Grammy award-winning musical duo, Twenty One Pilots, recently became one of 15 bands to have a song surpass one billion streams on Spotify. They hit this milestone just after landing two spots on Youtube’s most-liked videos for their songs Stressed Out and Heathens, both of which have over one billion views.
We had the opportunity to chat with lead vocalist, Tyler Joseph, ahead of the band’s stop in Ottawa on May 21st. He explained how the main focus for him and his bandmate, Josh Dun, is to ensure they continue creating a unique and exciting experience for their fans. The two are more than just bandmates; they have created a lasting friendship that continues to play a major role in their worldwide success.
Tell us the story of how you two started working together in 2011.
Josh and I met each other through mutual friends in Columbus, Ohio, and it’s a pretty small music scene there so you kind of get to know everyone. We were friends for about a year before we even started playing music together. I would go to his shows and he would come to mine, with our mutual friends. I really clicked with him on a friend level which I think is really important to establish something like that before you move into something as intense as being in a band with someone.
You released your new album Trench last fall, which has a very cohesive and mature feel. Tell us about the process of writing this album and the inspiration for the themes.
This was different from previous records that I’ve written. With this record we were able to solely focus on just this, and one of our goals was for people to be able to feel how much effort we put into it. Our fans are our big inspiration for what it is that we do and why we do it. If we were to talk about a logistical inspiration, I think that me learning how to play the bass guitar for the first time was one of my biggest inspirations. I wrote a lot of songs targeting that instrument so it influenced how the album sounded.
Your song Jumpsuit was nominated for Best Rock Song at the Grammy’s this year, which was your sixth Grammy nomination as a songwriter (Tyler). You won Best Pop Duo/Group Performance back in 2017 and kept true on your promise to each other to accept the award in your underwear. Tell us what it was like to win your first Grammy.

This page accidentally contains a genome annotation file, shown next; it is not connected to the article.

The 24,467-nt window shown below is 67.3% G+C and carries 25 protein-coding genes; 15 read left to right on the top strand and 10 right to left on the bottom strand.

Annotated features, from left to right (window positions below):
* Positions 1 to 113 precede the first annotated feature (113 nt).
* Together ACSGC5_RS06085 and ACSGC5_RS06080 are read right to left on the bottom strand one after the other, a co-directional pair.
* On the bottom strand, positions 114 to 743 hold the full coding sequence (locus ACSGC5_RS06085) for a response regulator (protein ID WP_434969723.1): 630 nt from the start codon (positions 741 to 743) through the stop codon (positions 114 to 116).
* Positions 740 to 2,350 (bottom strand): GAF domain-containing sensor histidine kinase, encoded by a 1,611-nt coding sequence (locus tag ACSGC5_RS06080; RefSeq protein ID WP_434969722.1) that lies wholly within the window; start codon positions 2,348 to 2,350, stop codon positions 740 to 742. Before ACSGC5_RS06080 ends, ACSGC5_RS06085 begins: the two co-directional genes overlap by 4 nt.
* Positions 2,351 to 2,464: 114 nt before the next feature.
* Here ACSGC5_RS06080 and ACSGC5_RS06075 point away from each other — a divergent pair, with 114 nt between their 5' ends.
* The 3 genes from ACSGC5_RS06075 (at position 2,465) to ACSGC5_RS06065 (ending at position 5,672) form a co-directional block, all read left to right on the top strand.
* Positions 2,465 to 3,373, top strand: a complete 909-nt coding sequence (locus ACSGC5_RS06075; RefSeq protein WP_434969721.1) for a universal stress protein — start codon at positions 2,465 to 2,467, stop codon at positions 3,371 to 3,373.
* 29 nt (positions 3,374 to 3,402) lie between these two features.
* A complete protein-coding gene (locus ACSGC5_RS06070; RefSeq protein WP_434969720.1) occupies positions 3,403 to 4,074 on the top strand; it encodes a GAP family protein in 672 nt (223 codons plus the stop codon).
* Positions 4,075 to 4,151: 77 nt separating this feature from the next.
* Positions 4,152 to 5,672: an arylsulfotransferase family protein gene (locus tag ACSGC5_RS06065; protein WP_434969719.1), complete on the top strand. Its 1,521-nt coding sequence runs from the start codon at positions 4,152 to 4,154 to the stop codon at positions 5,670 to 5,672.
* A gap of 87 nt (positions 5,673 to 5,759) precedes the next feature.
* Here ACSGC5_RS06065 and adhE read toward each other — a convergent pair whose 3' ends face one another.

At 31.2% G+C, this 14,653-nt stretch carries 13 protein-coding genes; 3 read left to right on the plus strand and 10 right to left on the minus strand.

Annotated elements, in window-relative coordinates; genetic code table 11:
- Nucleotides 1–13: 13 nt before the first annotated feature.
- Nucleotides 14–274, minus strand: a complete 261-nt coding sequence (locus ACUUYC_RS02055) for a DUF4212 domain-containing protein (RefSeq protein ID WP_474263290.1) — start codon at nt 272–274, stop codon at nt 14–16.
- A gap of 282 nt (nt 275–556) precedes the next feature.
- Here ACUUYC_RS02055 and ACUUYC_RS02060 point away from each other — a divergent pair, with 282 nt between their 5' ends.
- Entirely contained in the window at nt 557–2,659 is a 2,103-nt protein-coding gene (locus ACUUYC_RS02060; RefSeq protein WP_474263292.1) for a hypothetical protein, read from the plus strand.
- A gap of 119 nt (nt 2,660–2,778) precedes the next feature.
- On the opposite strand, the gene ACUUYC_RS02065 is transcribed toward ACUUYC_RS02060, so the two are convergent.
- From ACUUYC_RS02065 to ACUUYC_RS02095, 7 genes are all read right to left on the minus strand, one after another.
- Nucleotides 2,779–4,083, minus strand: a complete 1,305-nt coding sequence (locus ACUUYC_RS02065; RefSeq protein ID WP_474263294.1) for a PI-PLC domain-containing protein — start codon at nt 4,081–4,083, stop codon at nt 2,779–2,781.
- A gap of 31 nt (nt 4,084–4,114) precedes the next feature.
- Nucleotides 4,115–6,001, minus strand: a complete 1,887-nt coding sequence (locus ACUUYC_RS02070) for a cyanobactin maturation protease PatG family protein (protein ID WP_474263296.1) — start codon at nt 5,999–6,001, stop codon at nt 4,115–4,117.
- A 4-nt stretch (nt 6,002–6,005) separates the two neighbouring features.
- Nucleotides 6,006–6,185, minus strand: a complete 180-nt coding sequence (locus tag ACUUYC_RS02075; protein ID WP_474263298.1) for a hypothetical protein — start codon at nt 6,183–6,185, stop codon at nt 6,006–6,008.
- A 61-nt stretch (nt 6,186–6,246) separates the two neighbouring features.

That whole experience went by really fast. It was an amazing feeling, I think that now looking back on it I realize how incredible it was to be in that position, to be at the Grammys and to go up on stage and win one. Being nominated again this year and losing made last year’s win that much sweeter. Now we know what it’s like to win and lose, so you realize how special it is to win an award like that. I try to apply that philosophy to things that we’re doing right now. We’re currently in South America playing shows, which we have done before but now the second time around I feel like I’m appreciating it more and trying to soak in the experience and the culture.
It’s evident you two have kind of had a plan from the beginning with the music and fan experiences you’ve been creating. Now that you’re selling out shows around the world, what are new goals you’re setting for the future?
We are always working on the show; right now we are working on new tracks for a live show, so songs that already exist but changing the way we present them live. I think that a lot of bands and artists in our state have a music and show director, and even though we have a lot of collaborators to help us put on our show, Josh and I have held those things close to our chest so everything you hear and see at our live shows is something we had a hand in. We’re always experimenting with different ways to make our shows seem fresh and exciting. We’re learning everyday how we can make that experience better for our fans.
You had the opportunity for your Mom to see your show in the UK for the first time in March. Tell us what that experience meant for you.